Located in central India and sitting on huge resources, MP is a state with political stability and houses people from diverse social, cultural and religious backgrounds.
This state was the largest in India by area until 2000, when its south-eastern Chhattisgarh region was carved out as a separate state.
Madhya Pradesh is home to a large tribal population, who have been largely cut off from the mainstream development.
This makes MP one of the least developed states in India with an HDI (human development index) value of 0.375 (2011), which is well below the national average.
The state's per-capita gross state domestic product (nominal GDP) is the fourth lowest in the country (2010-11).
MP is also the lowest-ranked state on the India State Hunger Index (ISHI) with a score of 30.87 against the national average of 23.30.
In recent years, the state's GDP growth has been above the national average.
Rich in mineral resources, MP has the largest reserves of diamond and copper in India.
More than 30% of its area is under the forest cover.
Its tourism industry has seen considerable growth, with the state topping the National Tourism Awards in the year 2010-11.
Madhya Pradesh has achieved the distinction of having the highest per capita income growth in the country in 2013-14 as compared to the previous year.
The central state is gradually breaking the Bimaru (Bihar, MP, Rajasthan and Uttar Pradesh clubbed together for backwardness) shackles it was tied down with for ages.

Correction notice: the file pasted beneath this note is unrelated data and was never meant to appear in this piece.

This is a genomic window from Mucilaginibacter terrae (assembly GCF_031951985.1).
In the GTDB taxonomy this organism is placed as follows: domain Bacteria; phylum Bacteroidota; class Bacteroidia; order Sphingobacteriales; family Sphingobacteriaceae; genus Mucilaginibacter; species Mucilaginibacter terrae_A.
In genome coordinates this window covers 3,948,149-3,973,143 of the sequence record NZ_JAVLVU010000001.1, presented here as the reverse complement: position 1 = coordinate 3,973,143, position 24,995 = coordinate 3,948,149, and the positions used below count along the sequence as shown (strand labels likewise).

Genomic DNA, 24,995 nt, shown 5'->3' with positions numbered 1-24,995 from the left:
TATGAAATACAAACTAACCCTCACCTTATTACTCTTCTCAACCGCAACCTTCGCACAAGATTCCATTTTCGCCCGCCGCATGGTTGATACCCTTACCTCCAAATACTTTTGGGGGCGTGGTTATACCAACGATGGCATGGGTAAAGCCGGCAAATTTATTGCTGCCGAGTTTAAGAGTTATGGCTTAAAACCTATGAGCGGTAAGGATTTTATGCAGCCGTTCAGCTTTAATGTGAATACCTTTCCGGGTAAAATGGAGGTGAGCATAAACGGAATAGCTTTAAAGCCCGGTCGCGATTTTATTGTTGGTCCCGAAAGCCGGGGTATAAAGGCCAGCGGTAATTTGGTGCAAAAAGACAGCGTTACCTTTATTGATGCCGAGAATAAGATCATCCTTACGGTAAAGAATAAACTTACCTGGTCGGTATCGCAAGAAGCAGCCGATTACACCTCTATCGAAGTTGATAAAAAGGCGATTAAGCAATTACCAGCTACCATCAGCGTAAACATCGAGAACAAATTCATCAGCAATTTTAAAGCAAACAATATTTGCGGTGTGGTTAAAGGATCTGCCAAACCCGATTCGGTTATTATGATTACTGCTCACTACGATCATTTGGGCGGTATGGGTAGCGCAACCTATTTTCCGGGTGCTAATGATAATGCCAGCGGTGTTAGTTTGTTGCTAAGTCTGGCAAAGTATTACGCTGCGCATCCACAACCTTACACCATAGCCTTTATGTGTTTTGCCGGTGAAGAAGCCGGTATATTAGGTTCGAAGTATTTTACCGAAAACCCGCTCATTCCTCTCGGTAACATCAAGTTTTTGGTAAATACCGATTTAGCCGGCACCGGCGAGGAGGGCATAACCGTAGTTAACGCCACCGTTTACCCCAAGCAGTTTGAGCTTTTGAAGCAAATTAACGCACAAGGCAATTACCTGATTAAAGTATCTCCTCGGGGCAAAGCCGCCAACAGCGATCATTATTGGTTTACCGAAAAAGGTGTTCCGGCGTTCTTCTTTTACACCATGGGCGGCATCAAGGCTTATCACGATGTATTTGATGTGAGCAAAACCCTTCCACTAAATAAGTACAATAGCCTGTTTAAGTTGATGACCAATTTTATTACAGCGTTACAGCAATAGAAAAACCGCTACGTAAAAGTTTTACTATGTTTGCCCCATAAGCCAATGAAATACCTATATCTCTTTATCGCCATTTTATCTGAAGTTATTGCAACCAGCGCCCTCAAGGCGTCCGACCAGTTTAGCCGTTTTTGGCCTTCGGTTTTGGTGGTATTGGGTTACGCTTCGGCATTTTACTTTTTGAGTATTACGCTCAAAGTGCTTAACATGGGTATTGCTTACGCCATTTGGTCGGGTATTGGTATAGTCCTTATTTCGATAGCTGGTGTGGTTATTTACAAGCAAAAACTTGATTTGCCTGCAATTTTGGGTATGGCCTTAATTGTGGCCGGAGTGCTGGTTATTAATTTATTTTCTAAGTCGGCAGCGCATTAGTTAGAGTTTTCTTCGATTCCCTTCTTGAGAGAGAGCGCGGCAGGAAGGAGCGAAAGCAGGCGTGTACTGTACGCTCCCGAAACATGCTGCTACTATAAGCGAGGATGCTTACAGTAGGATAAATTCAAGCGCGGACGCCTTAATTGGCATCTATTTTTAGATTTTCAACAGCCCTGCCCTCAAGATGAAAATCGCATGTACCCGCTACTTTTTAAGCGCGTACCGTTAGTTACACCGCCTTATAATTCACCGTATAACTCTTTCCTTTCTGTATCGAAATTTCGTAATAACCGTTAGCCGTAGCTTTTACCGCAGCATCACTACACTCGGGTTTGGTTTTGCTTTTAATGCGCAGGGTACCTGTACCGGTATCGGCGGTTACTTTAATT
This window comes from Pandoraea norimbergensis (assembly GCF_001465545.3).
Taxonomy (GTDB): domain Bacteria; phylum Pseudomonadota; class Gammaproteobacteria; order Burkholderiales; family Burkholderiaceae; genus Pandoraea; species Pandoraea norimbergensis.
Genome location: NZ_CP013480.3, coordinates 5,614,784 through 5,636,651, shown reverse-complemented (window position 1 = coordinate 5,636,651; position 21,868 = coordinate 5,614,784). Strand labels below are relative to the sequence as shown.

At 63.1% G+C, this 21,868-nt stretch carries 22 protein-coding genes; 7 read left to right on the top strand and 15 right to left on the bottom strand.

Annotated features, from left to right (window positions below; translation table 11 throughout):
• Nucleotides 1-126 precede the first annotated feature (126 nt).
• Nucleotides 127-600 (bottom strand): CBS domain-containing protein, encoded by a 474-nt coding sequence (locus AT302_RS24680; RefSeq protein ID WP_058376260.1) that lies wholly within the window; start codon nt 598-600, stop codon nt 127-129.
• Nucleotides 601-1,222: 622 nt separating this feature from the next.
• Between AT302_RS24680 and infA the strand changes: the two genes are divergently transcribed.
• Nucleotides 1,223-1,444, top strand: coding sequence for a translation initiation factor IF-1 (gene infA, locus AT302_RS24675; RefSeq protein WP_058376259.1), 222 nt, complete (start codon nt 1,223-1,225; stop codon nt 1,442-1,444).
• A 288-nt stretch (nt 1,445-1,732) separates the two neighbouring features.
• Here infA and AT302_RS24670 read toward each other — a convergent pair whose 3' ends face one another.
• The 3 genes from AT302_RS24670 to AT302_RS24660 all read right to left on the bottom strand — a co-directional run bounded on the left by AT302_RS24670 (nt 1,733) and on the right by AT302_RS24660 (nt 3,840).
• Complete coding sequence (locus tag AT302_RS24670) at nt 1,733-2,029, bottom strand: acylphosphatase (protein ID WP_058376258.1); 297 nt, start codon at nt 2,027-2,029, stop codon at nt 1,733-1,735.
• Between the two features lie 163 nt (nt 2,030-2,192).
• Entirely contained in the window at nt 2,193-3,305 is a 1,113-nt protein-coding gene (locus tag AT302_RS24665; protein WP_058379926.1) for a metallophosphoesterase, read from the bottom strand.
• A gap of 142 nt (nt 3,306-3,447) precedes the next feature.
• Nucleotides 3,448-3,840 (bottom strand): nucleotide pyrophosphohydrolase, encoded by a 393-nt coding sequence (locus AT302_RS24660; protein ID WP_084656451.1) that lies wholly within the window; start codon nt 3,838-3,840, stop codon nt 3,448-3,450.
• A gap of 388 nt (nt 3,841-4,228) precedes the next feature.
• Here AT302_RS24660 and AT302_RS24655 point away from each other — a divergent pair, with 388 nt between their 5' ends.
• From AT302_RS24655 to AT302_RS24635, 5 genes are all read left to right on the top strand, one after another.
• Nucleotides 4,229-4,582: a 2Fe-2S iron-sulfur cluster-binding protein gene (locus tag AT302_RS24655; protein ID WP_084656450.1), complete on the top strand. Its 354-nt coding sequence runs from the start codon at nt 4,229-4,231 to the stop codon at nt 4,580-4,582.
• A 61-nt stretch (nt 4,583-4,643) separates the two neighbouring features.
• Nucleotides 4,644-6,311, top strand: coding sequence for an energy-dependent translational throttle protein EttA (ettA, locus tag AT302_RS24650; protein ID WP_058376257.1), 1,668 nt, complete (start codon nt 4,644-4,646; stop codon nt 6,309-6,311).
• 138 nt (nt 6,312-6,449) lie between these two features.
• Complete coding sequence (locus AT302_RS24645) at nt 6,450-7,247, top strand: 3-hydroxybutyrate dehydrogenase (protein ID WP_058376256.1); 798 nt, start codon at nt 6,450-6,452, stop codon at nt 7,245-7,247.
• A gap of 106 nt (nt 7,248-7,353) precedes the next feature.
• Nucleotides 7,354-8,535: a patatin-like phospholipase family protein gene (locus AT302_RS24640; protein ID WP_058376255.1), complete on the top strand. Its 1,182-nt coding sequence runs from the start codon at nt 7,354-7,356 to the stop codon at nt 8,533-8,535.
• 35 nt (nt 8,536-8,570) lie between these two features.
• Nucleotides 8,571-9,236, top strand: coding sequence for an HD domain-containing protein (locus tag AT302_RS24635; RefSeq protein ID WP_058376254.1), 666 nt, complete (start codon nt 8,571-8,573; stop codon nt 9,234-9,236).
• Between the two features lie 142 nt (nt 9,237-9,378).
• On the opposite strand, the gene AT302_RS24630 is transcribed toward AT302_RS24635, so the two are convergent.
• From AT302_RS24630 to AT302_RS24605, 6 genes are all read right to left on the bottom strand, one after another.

MP's per capita income growth at 20.1% is the highest among states in the country for 2013-14, with only the union territory of Pondicherry recording a higher per capital growth of 30.1%.
But in spite of the high growth in per capita income, the state remains one of the poorest in the country with Bihar, Uttar Pradesh, Jharkhand and Assam at the bottom of the rung.
The annual per capita income of MP at Rs 54,030 (2013-14) is much below the national average of Rs 74,380.
Over the decades, the government has made agriculture a profitable vocation and gradual industrialisation has ushered in prosperity in backward areas with gainful employment.
The more important thing is that Madhya Pradesh is no longer a Bimaru state as was the case a few years ago.
The GDP growth has been double that of the country since 2010-11.
The services sector has been growing at more than 10% year-on-year from 2008, while the agriculture sector growth in 2013-14 was 24.99%.